My name is Sarudzai Irene Dzvairo. I was born in Zimbabwe in a little town called Rusape in Manicaland Province. I grew up in that little town and did all my primary education at a village school, before going on to secondary and high school.
As the eighth of nine children, I was the second one to reach that level of education because of financial problems within the family.
When I was doing my O levels my prayer was to pass and proceed to A level, this happened and my prayer again was to pass and be the first to go to university. This prayer was answered and I got a place at a university.
Once there, my prayer was to be the first one in my family to go abroad, either to further my studies or to get a better job to help look after my disadvantaged family members.
God answered this prayer as well and I got married in 2014. My husband was already living in the UK but we had to apply for a visa twice — and appeal the second rejection — for me to join him in 2016.
I tried in vain to find a job in my profession, accounting, but started work as a care assistant at a home in Stevenage after a few months.
Some of the older people have dementia and can be very aggressive while some are unable to get out of bed and are end of life so you need to be very patient and caring.
Some of them don’t like Black people at all and will call you all sorts of names.
I get on with most of the people I work with because I learn quickly and do what’s required of me and management have been supportive.
One day I was working with two English ladies and they gave me all the hard work to do by myself and did the easy one together. I didn’t argue but afterwards I was advised to write a letter of complaint to the manager who dealt with it well. I was happy because no-one should feel bullied in the workplace.
After I returned from maternity leave I started working nights. I had to ask my manager if I could finish early since my husband was working during the day and was always late getting public transport back from Welwyn. Night shift is not easy, as there are only two members of staff for more than 30 residents. When someone’s new or not that hardworking they’re often put with Black staff because managers don’t think they’ll complain. Many Black people have left because of this.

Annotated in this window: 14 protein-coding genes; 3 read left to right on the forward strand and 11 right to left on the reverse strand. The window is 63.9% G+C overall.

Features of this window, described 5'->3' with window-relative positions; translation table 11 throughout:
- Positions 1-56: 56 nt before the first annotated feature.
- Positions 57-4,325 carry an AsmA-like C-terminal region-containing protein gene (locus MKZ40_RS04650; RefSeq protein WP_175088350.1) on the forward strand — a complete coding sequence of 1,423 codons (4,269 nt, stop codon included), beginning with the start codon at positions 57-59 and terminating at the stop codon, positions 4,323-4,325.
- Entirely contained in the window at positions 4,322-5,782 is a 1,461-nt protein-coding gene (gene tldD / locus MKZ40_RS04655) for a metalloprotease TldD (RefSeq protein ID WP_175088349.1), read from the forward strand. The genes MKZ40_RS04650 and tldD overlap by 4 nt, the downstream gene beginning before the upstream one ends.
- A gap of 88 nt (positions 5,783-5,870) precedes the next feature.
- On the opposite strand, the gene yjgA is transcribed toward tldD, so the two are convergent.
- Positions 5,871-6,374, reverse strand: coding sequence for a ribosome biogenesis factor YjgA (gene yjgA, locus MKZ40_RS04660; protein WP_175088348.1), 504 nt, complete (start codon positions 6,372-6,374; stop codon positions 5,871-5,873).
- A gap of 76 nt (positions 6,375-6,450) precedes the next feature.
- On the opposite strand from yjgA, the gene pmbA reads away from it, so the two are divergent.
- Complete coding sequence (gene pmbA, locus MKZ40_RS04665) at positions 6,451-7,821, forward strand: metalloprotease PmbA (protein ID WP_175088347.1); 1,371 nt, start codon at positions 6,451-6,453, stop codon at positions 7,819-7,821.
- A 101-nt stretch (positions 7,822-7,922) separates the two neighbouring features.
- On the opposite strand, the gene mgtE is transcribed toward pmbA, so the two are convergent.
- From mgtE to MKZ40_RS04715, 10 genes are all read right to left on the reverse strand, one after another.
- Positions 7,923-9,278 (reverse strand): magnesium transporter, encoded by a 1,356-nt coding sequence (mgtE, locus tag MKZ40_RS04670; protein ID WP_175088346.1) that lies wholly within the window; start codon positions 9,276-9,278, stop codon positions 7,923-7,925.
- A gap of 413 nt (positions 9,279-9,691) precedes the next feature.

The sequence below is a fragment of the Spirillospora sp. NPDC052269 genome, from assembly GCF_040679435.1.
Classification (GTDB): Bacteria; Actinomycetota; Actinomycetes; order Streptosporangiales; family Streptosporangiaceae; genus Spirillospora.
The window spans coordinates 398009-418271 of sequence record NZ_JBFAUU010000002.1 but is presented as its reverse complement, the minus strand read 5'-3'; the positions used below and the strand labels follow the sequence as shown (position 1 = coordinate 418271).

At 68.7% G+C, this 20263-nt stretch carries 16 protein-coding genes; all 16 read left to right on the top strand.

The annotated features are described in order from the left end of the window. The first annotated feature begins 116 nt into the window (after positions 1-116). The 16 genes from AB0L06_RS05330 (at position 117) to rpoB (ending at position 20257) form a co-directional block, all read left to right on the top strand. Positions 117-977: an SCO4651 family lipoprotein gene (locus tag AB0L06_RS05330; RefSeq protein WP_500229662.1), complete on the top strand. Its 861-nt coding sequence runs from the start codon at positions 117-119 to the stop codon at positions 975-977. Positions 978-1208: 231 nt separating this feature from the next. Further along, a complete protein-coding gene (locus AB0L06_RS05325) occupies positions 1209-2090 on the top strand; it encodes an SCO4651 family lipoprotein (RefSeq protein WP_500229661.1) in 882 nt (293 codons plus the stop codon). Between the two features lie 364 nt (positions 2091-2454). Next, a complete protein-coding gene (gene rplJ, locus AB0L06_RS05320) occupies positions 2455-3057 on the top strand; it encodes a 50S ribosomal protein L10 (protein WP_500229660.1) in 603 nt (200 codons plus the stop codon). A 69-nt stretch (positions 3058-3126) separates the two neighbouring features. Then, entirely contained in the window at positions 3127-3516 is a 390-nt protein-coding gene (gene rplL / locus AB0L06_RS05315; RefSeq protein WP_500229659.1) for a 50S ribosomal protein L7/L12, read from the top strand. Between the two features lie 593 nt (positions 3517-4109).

When the pandemic started in March we did not have any masks to protect ourselves. Most carers and nurses were off sick at some point but only got statutory sick pay, which is not enough to live on. When residents died we were not told anything.
Now though we have enough PPE and staff and residents are all being tested regularly.
Recently I had a problem with one of the nurses and I was left with no choice but to go home in the middle of the night.
I complained to the manager in the morning — I admitted I was wrong to go home but explained everything and accepted a verbal warning.
I thought the manager had taken the nurse’s side — the nurses can often get away with what they want to care staff because ‘nurse knows best.’
Later I had a supervision with the most senior nurse and explained what had happened to him. He was shocked because I don’t normally fight with anyone and thought there must have been a trigger.
With UNISON’s advice, I requested a meeting with the manager and nurse in question. I had to wait more than two weeks but one day I got a call from the manager who said she had gone through the issues in the letter and the nurse admitted they were in the wrong and promised to change their attitude towards carers.
My wish is to go to university and further my accounting profession so that I will do something different before something bad happens where I am working right now.
This Black History Month has given me an opportunity to share my story to be read by many people and I hope it is going to touch someone’s heart.